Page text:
Attorney General’s office investigating Refuse Board
Sep 04, 2012 | 2792 views | 0 0 comments | 11 11 recommendations | email to a friend | print
By Alan Reed

Tribune-Courier News Editor

areed@tribunecourier.com

At the request of Marshall Judge-Executive Mike Miller, an investigator from the office of the Kentucky Attorney General is reviewing the conduct of the Marshall County Refuse Board.

Miller said the investigator is Ken Gillingham and works in the Marshall County Judicial Center.

“Because there have been some things that were said, and allegations made to the press and in open sessions of Fiscal Court, I felt it was time to put things to bed,” Miller said.

County commissioners Terry Anderson and Misti Drew have complained that the Refuse Board had an inappropriate arrangement with a recycler with whom it did not have a contract. They also have said the Refuse Board allowed the recycler to take over $100,000 of scrap metals without compensation. The two commissioners have moved to block the reappointment of Danny Newton and Charlie Edwards to the Refuse Board based on these complaints.

Newton has been reappointed to the board by the city of Benton. Drew has called his reappointment a circumvention of the will of the Fiscal Court.

“I’m with the Judge and want to get closure on this issue,” Newton said. “There have been enough lies told, and no laws have been broken. There won’t be any closure until someone steps up and says nothing is wrong.”

Newton said the Refuse Board hired the recycler to take white goods when scrap metals had no recyclable value and removal of CFC refrigerants was costly. He added the $35,000 earned from recycling last year represented all recyclable goods, not just scrap metals.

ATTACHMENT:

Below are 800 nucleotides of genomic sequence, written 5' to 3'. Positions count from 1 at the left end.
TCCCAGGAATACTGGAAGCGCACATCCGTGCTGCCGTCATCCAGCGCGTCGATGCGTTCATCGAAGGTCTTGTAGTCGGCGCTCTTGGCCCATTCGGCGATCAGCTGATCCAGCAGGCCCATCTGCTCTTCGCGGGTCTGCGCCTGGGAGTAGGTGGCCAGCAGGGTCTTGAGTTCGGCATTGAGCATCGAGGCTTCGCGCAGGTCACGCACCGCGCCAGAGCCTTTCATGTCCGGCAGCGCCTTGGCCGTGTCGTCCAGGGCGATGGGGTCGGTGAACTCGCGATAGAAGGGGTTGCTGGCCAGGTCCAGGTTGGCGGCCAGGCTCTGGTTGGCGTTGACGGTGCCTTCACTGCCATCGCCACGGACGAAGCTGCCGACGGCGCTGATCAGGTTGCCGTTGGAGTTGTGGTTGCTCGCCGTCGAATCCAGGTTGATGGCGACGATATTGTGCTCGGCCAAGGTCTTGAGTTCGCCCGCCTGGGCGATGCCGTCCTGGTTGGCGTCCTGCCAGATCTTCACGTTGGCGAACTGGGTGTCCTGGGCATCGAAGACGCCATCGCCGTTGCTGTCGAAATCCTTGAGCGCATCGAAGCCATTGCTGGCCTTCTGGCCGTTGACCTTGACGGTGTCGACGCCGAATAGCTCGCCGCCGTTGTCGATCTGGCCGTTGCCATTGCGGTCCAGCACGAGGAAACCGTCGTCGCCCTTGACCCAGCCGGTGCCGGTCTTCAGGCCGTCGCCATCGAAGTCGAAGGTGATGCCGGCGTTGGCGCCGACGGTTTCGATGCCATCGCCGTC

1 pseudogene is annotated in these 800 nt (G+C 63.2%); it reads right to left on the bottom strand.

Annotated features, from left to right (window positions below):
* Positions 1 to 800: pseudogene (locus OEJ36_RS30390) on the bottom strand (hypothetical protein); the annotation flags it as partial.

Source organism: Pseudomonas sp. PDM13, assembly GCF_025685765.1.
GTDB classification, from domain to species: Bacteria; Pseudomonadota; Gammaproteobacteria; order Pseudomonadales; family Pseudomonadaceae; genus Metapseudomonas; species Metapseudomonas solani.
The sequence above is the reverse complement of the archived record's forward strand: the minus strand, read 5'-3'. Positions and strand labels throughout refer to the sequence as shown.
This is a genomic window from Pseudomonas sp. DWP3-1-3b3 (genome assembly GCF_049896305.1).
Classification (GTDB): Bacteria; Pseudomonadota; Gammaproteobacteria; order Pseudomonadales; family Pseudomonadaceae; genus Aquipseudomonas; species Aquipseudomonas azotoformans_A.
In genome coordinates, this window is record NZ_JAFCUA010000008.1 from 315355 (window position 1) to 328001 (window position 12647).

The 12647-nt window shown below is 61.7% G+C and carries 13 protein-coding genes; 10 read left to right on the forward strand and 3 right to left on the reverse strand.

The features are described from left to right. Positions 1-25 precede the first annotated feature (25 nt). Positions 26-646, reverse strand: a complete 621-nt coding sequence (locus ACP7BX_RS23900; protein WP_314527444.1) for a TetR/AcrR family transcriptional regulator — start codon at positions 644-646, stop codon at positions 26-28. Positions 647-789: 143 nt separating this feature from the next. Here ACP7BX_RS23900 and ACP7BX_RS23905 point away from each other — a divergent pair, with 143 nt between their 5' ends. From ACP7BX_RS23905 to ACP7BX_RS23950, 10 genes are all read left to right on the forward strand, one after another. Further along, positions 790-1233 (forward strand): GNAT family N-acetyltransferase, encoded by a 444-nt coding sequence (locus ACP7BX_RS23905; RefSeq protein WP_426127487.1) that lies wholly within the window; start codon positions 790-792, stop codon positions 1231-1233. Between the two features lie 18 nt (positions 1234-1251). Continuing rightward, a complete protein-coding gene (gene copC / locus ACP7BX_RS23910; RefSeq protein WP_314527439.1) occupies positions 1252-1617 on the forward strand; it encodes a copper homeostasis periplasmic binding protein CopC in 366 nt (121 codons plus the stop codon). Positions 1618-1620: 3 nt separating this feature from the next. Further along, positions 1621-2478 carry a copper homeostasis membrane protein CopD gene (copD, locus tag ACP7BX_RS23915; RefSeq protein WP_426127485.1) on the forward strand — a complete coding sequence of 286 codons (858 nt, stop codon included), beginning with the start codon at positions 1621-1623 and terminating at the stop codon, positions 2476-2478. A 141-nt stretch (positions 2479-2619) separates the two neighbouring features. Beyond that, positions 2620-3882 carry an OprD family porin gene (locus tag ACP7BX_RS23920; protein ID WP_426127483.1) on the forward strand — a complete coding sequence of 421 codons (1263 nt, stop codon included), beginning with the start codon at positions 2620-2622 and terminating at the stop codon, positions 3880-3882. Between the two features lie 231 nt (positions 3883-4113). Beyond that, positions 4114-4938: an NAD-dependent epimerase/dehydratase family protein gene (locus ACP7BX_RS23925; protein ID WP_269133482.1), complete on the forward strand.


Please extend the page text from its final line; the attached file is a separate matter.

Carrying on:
Drew said she was hesitant to comment on the investigation because it was requested by Miller and made independently of her fellow commissioners. She added commissioners refrained from requesting an investigation because Jeff Edwards, county attorney, recused himself due to a conflict of interest and left commissioners without legal counsel.

“There are so many gray areas,” Drew said. “Everyone is concerned about the law and ethics. The line is very fine, and any investigator will have a lot of work to do.”

Drew expressed confidence in Gillingham, and called him a capable investigator.

Miller said the scope of the investigation is to determine if any laws have been broken, and how to proceed.

“I don’t feel like any laws have been broken at all,” Miller said. “The Refuse Board made some decisions, and I stand by them.”

Miller said Gillingham has spoken to all members of the Fiscal Court and the Refuse Board. He did not know when the investigation would conclude or any findings would be reported.

Allison Martin, communications director for the Kentucky Attorney General’s office, said it is her office’s policy not to comment on an open investigation. The office declined to confirm or deny the existence of any investigation.
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